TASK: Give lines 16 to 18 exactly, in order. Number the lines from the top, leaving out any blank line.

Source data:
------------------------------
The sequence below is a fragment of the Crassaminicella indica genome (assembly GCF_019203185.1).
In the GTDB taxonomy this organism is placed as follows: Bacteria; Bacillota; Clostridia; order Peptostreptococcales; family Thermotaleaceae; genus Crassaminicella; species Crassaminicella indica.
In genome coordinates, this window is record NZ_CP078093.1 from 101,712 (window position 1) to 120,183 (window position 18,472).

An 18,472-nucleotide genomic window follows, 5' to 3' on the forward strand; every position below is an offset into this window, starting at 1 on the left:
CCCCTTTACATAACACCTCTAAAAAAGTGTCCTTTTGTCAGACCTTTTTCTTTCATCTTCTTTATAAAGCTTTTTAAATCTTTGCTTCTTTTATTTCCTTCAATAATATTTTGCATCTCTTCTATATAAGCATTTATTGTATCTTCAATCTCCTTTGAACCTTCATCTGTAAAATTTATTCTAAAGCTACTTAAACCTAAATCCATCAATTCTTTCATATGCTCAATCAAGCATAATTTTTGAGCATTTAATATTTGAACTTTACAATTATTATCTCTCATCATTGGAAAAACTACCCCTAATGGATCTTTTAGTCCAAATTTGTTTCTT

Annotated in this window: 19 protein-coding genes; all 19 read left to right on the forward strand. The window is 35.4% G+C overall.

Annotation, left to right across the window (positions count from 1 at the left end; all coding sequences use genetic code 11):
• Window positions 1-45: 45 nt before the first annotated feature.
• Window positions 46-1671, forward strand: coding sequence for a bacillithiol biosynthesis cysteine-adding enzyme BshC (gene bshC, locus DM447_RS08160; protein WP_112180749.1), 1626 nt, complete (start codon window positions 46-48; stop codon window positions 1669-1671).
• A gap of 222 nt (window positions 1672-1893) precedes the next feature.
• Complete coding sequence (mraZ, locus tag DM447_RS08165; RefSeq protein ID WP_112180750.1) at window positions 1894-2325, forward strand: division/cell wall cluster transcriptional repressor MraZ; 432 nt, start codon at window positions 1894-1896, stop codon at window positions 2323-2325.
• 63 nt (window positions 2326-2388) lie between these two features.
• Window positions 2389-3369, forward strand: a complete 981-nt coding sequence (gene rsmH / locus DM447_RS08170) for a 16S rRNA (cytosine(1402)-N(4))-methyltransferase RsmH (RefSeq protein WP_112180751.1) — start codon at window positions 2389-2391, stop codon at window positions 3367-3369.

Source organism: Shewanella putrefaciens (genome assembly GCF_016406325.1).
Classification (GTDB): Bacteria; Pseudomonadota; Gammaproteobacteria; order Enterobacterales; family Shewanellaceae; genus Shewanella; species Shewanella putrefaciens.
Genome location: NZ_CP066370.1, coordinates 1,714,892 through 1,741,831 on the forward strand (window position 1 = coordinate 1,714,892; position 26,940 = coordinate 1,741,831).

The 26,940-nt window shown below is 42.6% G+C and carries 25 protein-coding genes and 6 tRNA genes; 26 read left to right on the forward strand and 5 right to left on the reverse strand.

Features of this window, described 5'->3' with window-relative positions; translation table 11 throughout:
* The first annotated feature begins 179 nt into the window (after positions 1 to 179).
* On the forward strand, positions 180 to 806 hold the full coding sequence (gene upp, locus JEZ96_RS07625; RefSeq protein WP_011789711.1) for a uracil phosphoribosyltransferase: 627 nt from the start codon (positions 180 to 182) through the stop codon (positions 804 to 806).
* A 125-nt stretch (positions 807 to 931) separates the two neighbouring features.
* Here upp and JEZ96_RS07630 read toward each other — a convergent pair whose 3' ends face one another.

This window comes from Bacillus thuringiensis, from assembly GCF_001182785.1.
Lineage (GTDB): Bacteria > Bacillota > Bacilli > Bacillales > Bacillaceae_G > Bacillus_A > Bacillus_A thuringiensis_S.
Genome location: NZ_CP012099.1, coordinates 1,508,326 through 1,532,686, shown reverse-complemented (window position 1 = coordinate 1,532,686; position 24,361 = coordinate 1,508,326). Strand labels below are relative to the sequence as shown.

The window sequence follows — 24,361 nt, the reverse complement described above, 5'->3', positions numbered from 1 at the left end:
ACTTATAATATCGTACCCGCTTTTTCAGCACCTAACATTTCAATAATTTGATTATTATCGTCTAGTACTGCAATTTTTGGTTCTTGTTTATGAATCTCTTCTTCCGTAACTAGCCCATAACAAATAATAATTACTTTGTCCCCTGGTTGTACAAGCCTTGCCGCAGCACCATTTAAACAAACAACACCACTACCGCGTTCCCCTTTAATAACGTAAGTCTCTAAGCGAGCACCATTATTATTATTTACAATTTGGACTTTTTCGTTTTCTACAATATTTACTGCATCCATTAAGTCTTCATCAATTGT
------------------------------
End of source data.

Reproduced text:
Genome location: NZ_CP066370.1, coordinates 1,714,892 through 1,741,831 on the forward strand (window position 1 = coordinate 1,714,892; position 26,940 = coordinate 1,741,831).

The 26,940-nt window shown below is 42.6% G+C and carries 25 protein-coding genes and 6 tRNA genes; 26 read left to right on the forward strand and 5 right to left on the reverse strand.

Features of this window, described 5'->3' with window-relative positions; translation table 11 throughout: